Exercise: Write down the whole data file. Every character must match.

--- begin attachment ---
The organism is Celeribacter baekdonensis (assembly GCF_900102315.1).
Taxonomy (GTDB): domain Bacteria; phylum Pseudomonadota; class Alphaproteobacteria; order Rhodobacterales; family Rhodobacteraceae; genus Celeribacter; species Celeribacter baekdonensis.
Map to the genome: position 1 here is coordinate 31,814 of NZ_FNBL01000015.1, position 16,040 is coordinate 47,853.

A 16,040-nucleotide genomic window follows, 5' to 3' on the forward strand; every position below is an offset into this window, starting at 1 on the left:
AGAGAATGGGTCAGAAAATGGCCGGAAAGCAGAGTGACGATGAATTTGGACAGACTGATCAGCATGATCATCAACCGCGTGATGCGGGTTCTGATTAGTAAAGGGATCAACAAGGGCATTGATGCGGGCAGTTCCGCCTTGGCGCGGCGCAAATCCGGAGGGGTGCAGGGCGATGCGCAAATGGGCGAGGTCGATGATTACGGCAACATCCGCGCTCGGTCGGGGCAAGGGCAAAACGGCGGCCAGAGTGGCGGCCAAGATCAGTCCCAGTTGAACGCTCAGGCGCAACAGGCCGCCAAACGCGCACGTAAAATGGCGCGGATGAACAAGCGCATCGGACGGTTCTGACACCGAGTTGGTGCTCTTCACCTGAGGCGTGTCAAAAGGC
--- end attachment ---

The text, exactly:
The organism is Celeribacter baekdonensis (assembly GCF_900102315.1).
Taxonomy (GTDB): domain Bacteria; phylum Pseudomonadota; class Alphaproteobacteria; order Rhodobacterales; family Rhodobacteraceae; genus Celeribacter; species Celeribacter baekdonensis.
Map to the genome: position 1 here is coordinate 31,814 of NZ_FNBL01000015.1, position 16,040 is coordinate 47,853.

A 16,040-nucleotide genomic window follows, 5' to 3' on the forward strand; every position below is an offset into this window, starting at 1 on the left:
AGAGAATGGGTCAGAAAATGGCCGGAAAGCAGAGTGACGATGAATTTGGACAGACTGATCAGCATGATCATCAACCGCGTGATGCGGGTTCTGATTAGTAAAGGGATCAACAAGGGCATTGATGCGGGCAGTTCCGCCTTGGCGCGGCGCAAATCCGGAGGGGTGCAGGGCGATGCGCAAATGGGCGAGGTCGATGATTACGGCAACATCCGCGCTCGGTCGGGGCAAGGGCAAAACGGCGGCCAGAGTGGCGGCCAAGATCAGTCCCAGTTGAACGCTCAGGCGCAACAGGCCGCCAAACGCGCACGTAAAATGGCGCGGATGAACAAGCGCATCGGACGGTTCTGACACCGAGTTGGTGCTCTTCACCTGAGGCGTGTCAAAAGGC